When a loved one is diagnosed with a mental illness, it can throw the whole family into a tailspin, rife with self-doubt, suspicion, guilt, and helplessness. How we respond to the illness of a family member can make all the difference to their recovery and the rebuilding of the family’s foundations.
Through many years of practice, we have evolved some trends and guidelines for families with a member with mental illness.
- It’s a marathon, not a sprint. Mental illness often proceeds from one crisis to another with periods of apparent quiet in between. Don’t be fooled, and avoid the temptation to only “swing into action” when a crisis blows up. Positive support and check-ins are important all year ‘round. Don’t focus on “solving” each crisis with the hope that the sufferer will experience some kind of epiphany and function well once the crisis is over. If you do only pay attention when the person is in a crisis you may inadvertently be rewarding negative behavior with extra attention…
- Don’t reward negative behavior with extra attention. If your goal is to get a person to stop doing something self-destructive or hurtful, the insight of Dr. Kevin Leman in his series “New [spouse, kid, teenager] by Friday” is that it is best to disengage when the person is exhibiting negative behavior. This can be tricky. How can you tell if it is negative behavior or a shift in mood that the person doesn’t control when someone starts calling you at all hours because they are feeling suicidal? You often can’t, so you may have to provide basic support to help the person through the crisis, while trying not to get emotionally caught up in what is happening. We teach the residents in Psychiatry to be detached while helping someone through this kind of crisis. An example of this would be to direct the person who is calling you at all hours to contact a suicide prevention hotline, or to go to the hospital if the suicidal thoughts become too strong. Don’t try to explain why you don’t like the behavior or what the consequences will be, just don’t give it the “reward” of more attention than is absolutely necessary. Rewards are for positive behavior and progress.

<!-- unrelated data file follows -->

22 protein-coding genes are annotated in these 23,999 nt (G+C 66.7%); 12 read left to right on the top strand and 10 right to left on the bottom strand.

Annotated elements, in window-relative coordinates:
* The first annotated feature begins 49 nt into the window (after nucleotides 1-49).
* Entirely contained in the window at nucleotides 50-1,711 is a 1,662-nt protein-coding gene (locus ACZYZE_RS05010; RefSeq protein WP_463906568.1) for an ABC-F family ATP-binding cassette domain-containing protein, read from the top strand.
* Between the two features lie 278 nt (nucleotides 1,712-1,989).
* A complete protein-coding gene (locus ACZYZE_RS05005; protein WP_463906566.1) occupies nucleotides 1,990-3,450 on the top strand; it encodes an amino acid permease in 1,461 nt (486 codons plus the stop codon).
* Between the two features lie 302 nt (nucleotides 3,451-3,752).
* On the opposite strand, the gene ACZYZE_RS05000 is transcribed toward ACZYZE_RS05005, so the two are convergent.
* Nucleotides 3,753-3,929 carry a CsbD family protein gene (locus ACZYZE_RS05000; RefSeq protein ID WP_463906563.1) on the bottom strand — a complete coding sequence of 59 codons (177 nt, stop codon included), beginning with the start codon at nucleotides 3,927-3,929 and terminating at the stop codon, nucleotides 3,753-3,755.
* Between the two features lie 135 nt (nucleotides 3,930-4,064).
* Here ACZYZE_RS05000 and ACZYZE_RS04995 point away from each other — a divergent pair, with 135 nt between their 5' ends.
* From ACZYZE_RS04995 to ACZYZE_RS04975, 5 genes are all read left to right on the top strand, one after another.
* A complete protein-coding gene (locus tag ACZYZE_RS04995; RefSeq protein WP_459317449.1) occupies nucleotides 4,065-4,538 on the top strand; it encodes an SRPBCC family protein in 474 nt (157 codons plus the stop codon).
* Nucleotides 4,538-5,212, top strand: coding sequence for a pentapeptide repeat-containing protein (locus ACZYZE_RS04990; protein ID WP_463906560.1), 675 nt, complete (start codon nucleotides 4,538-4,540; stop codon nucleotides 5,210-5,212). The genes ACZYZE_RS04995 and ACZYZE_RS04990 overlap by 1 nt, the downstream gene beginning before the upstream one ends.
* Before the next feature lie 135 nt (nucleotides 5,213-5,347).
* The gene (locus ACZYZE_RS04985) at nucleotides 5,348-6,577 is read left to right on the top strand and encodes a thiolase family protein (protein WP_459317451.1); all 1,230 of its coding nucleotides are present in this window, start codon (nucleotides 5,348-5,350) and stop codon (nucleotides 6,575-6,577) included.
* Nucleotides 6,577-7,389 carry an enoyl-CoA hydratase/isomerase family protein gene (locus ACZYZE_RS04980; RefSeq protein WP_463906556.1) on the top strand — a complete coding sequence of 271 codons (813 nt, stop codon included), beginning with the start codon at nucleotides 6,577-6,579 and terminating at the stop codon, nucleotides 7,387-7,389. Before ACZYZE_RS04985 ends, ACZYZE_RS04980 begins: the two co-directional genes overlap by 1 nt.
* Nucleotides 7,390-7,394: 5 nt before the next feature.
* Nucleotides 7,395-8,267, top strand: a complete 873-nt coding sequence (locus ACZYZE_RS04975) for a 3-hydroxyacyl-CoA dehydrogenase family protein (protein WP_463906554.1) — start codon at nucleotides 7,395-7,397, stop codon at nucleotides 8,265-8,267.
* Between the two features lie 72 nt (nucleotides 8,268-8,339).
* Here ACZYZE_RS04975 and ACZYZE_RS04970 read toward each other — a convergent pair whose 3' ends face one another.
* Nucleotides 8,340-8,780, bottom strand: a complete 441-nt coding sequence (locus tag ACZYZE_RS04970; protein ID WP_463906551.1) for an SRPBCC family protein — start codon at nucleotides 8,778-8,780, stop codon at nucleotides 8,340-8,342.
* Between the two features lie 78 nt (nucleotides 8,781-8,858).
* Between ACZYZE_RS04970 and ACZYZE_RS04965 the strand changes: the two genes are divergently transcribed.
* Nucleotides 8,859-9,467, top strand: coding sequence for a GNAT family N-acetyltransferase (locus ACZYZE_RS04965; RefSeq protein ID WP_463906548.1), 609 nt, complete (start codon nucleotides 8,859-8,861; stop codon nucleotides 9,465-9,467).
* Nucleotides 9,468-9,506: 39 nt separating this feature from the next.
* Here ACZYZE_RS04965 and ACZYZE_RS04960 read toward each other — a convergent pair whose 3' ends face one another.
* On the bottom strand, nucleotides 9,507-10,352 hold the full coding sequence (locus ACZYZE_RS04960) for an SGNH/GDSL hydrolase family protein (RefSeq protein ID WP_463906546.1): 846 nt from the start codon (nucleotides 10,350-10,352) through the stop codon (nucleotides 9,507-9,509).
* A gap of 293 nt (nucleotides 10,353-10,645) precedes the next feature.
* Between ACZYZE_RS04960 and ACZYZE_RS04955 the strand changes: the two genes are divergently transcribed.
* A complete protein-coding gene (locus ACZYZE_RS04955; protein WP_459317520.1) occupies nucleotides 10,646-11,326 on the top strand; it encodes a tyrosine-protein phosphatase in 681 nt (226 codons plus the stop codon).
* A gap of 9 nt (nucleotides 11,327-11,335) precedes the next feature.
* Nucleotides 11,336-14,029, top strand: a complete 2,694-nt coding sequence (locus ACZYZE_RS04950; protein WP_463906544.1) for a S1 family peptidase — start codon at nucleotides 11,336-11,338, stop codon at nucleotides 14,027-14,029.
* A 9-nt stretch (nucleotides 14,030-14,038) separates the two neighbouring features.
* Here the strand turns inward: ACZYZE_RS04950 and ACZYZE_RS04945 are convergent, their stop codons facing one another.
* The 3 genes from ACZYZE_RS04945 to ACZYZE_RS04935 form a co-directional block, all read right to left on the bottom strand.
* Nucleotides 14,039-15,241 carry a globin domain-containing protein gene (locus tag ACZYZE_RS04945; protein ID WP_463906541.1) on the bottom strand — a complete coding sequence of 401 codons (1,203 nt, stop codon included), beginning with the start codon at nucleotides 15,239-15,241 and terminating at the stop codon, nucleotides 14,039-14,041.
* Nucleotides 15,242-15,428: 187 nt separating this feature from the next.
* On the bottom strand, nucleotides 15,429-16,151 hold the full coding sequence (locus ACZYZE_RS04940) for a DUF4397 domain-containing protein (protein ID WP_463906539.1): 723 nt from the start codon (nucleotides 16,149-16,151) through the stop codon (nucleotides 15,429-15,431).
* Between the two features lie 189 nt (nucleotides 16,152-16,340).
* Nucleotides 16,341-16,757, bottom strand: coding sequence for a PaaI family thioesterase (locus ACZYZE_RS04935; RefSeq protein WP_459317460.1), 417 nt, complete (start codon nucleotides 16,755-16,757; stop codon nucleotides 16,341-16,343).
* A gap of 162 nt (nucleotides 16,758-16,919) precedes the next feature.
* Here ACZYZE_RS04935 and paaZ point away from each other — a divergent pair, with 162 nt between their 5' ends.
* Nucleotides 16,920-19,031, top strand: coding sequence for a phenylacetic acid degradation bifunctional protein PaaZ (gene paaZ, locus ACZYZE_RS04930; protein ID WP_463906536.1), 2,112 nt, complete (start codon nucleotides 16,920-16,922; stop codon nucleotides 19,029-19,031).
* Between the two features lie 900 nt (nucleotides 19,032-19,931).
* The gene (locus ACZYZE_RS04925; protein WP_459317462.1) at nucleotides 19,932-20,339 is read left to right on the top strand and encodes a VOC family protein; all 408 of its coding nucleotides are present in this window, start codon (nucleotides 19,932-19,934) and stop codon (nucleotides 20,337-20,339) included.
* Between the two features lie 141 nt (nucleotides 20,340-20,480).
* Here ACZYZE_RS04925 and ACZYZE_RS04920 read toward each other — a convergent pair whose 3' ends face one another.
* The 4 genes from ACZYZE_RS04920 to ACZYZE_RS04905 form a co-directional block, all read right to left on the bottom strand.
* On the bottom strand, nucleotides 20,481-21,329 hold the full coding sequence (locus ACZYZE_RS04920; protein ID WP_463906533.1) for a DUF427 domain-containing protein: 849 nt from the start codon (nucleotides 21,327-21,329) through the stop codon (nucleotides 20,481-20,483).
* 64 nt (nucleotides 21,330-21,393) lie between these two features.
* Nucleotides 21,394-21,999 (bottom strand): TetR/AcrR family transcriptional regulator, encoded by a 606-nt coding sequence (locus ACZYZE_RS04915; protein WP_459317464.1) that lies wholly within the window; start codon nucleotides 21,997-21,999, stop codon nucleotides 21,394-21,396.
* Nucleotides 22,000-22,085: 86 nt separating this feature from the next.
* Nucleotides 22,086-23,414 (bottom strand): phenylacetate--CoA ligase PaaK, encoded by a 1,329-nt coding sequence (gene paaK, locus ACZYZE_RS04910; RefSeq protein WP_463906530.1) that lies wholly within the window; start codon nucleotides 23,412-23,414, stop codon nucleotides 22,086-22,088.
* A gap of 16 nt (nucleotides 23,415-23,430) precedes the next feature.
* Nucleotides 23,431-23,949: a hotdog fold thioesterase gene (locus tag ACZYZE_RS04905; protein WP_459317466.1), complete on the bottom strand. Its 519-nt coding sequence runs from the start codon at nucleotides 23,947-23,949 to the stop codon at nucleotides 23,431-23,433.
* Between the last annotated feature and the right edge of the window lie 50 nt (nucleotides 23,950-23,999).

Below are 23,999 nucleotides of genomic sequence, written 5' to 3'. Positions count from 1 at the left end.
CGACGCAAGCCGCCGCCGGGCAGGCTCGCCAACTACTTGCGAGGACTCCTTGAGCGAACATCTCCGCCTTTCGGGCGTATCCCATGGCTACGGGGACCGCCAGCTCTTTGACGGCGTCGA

- Try not to get angry. Punishment is not effective. Which is why we recommend aiming for emotional withdrawal if you are feeling overwhelmed by a constant set of crises.
- In particular, don’t support self-destructive behavior. So, you don’t want to give someone money if they have run out because they spent it on alcohol or drugs… If the person is financially dependent on you, it may be necessary to set up lines of credit at grocery stores and pharmacies, rather than giving cash to a person who is not able to handle it. You are not being “cruel” if you don’t keep rescuing them from their own problems.
- Your positive presence and engagement really matters to a mentally ill person, even if it doesn’t seem (on the surface) to be helping. Giving attention to progress and expressing your hope for their ultimate recovery is what will be remembered, even when your child, spouse or parent is unable to respond appropriately.
- Consider working with a family coach. As you can see, this stuff is hard. It is easy to get wrapped up in your fears and frustrations. Having someone who can provide you with an outside perspective on what is going on, someone who is familiar with working with people and families of those with a “serious mental illness,” can make a big difference. It’s not always easy to find the right person who has time available in their practice, but it can be a very worthwhile investment.
It is not uncommon in our practice for us to receive frantic emails and calls from parents, spouses or other loving connections of a patient asking for help. “I know she’s started drinking all day long”; “he said he’s seeing a new psychiatrist, but I’m not sure if I can believe anything he says”; “if you were in my shoes, what would you do?” We wish we could solve all these problems, but then we would get overwhelmed ourselves. We can sometimes help if you are trying to get a family member engaged in psychiatric treatment and sense there may be an opportunity to do so. In that case we often recommend starting with a family consultation before seeing the patient.
Pacing yourself and hanging in there is the hardest and most loving thing anyone can do.